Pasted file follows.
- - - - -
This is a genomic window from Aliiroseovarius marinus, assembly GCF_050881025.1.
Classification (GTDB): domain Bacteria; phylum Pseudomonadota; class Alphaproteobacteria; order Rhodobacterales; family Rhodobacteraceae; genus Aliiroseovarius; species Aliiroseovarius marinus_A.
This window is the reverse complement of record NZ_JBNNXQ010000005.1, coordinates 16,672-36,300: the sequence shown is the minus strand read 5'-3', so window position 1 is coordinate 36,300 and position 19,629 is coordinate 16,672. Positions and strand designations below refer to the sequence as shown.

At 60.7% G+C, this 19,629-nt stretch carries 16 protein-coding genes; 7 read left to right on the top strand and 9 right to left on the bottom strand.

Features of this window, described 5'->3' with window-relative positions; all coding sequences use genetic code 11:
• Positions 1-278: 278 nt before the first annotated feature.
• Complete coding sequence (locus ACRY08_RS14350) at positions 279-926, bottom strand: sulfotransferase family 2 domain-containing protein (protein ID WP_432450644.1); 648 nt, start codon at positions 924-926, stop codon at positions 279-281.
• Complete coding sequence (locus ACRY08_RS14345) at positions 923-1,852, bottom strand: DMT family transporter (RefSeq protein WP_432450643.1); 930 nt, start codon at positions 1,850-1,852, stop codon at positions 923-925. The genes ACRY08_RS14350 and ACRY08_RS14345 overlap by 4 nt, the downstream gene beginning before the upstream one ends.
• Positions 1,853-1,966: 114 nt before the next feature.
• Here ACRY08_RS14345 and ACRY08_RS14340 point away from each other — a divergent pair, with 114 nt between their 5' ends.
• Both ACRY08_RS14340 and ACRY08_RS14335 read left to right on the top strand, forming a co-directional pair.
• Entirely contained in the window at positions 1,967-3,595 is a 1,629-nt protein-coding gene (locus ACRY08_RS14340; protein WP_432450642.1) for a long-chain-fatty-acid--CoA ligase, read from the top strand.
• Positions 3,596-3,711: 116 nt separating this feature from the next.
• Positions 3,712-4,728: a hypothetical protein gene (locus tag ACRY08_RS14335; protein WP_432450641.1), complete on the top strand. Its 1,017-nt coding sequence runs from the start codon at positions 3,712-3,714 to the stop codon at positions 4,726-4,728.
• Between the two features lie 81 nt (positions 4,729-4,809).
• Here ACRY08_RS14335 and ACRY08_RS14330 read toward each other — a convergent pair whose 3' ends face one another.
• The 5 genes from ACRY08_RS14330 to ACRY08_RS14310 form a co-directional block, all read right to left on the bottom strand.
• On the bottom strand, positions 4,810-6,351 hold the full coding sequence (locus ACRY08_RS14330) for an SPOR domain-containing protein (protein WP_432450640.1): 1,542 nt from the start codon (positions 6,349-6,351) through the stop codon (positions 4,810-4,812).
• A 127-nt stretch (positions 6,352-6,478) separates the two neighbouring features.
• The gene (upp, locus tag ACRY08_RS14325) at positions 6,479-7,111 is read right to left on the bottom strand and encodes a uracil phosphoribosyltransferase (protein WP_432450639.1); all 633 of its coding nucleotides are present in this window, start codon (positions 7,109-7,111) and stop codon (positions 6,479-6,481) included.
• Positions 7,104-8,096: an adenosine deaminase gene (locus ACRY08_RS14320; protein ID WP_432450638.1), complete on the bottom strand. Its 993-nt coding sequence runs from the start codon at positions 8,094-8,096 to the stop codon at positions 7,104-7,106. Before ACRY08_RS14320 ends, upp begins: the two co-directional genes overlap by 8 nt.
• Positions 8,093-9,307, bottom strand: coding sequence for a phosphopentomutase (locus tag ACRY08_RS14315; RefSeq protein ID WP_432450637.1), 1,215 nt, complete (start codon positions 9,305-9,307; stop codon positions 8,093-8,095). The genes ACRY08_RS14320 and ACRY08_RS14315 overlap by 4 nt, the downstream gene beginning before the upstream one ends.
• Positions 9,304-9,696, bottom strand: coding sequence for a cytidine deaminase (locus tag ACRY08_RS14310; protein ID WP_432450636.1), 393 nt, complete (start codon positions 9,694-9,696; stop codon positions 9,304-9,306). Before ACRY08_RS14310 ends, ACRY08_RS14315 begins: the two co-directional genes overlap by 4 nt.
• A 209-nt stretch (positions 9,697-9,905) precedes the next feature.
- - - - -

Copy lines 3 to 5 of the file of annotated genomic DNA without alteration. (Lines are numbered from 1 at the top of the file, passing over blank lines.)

This window is the reverse complement of record NZ_JBNNXQ010000005.1, coordinates 16,672-36,300: the sequence shown is the minus strand read 5'-3', so window position 1 is coordinate 36,300 and position 19,629 is coordinate 16,672. Positions and strand designations below refer to the sequence as shown.

At 60.7% G+C, this 19,629-nt stretch carries 16 protein-coding genes; 7 read left to right on the top strand and 9 right to left on the bottom strand.

Features of this window, described 5'->3' with window-relative positions; all coding sequences use genetic code 11: